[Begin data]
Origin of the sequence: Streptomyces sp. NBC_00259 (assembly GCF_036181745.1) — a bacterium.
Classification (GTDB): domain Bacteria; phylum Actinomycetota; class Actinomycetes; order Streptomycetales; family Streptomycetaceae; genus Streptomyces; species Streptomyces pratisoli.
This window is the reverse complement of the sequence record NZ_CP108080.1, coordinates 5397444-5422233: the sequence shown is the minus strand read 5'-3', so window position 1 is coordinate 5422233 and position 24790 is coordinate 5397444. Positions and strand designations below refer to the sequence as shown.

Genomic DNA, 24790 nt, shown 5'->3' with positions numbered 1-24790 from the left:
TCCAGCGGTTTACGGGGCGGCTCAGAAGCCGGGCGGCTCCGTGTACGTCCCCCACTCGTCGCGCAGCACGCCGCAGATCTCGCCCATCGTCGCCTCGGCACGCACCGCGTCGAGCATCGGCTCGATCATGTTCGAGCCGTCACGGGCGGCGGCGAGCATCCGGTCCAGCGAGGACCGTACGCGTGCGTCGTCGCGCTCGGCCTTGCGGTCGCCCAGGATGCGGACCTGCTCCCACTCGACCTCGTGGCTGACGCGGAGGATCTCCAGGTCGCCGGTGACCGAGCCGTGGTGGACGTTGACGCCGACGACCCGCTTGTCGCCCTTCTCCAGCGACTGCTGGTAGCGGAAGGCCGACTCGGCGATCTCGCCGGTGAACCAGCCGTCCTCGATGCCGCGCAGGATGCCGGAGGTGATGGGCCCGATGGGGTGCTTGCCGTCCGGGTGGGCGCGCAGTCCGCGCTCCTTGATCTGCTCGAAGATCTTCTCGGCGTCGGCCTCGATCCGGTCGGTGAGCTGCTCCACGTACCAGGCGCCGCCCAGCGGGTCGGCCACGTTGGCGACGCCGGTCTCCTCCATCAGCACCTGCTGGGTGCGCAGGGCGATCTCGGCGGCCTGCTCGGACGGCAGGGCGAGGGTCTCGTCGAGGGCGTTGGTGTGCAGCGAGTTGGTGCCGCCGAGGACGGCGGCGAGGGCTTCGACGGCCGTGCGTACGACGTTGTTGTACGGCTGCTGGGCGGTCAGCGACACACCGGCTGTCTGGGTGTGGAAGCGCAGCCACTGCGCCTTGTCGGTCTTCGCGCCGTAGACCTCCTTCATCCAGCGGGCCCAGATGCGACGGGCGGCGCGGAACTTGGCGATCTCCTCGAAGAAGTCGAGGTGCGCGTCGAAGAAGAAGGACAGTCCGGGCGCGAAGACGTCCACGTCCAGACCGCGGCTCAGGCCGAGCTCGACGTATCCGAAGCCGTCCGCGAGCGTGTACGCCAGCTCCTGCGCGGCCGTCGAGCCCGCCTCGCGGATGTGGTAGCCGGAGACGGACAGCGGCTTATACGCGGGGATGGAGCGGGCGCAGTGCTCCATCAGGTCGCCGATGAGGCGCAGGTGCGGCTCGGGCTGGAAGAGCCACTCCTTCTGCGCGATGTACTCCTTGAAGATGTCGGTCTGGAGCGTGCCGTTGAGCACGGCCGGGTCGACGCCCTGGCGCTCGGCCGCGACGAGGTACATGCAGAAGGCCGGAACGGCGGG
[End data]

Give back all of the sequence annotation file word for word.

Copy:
Origin of the sequence: Streptomyces sp. NBC_00259 (assembly GCF_036181745.1) — a bacterium.
Classification (GTDB): domain Bacteria; phylum Actinomycetota; class Actinomycetes; order Streptomycetales; family Streptomycetaceae; genus Streptomyces; species Streptomyces pratisoli.
This window is the reverse complement of the sequence record NZ_CP108080.1, coordinates 5397444-5422233: the sequence shown is the minus strand read 5'-3', so window position 1 is coordinate 5422233 and position 24790 is coordinate 5397444. Positions and strand designations below refer to the sequence as shown.

Genomic DNA, 24790 nt, shown 5'->3' with positions numbered 1-24790 from the left:
TCCAGCGGTTTACGGGGCGGCTCAGAAGCCGGGCGGCTCCGTGTACGTCCCCCACTCGTCGCGCAGCACGCCGCAGATCTCGCCCATCGTCGCCTCGGCACGCACCGCGTCGAGCATCGGCTCGATCATGTTCGAGCCGTCACGGGCGGCGGCGAGCATCCGGTCCAGCGAGGACCGTACGCGTGCGTCGTCGCGCTCGGCCTTGCGGTCGCCCAGGATGCGGACCTGCTCCCACTCGACCTCGTGGCTGACGCGGAGGATCTCCAGGTCGCCGGTGACCGAGCCGTGGTGGACGTTGACGCCGACGACCCGCTTGTCGCCCTTCTCCAGCGACTGCTGGTAGCGGAAGGCCGACTCGGCGATCTCGCCGGTGAACCAGCCGTCCTCGATGCCGCGCAGGATGCCGGAGGTGATGGGCCCGATGGGGTGCTTGCCGTCCGGGTGGGCGCGCAGTCCGCGCTCCTTGATCTGCTCGAAGATCTTCTCGGCGTCGGCCTCGATCCGGTCGGTGAGCTGCTCCACGTACCAGGCGCCGCCCAGCGGGTCGGCCACGTTGGCGACGCCGGTCTCCTCCATCAGCACCTGCTGGGTGCGCAGGGCGATCTCGGCGGCCTGCTCGGACGGCAGGGCGAGGGTCTCGTCGAGGGCGTTGGTGTGCAGCGAGTTGGTGCCGCCGAGGACGGCGGCGAGGGCTTCGACGGCCGTGCGTACGACGTTGTTGTACGGCTGCTGGGCGGTCAGCGACACACCGGCTGTCTGGGTGTGGAAGCGCAGCCACTGCGCCTTGTCGGTCTTCGCGCCGTAGACCTCCTTCATCCAGCGGGCCCAGATGCGACGGGCGGCGCGGAACTTGGCGATCTCCTCGAAGAAGTCGAGGTGCGCGTCGAAGAAGAAGGACAGTCCGGGCGCGAAGACGTCCACGTCCAGACCGCGGCTCAGGCCGAGCTCGACGTATCCGAAGCCGTCCGCGAGCGTGTACGCCAGCTCCTGCGCGGCCGTCGAGCCCGCCTCGCGGATGTGGTAGCCGGAGACGGACAGCGGCTTATACGCGGGGATGGAGCGGGCGCAGTGCTCCATCAGGTCGCCGATGAGGCGCAGGTGCGGCTCGGGCTGGAAGAGCCACTCCTTCTGCGCGATGTACTCCTTGAAGATGTCGGTCTGGAGCGTGCCGTTGAGCACGGCCGGGTCGACGCCCTGGCGCTCGGCCGCGACGAGGTACATGCAGAAGGCCGGAACGGCGGG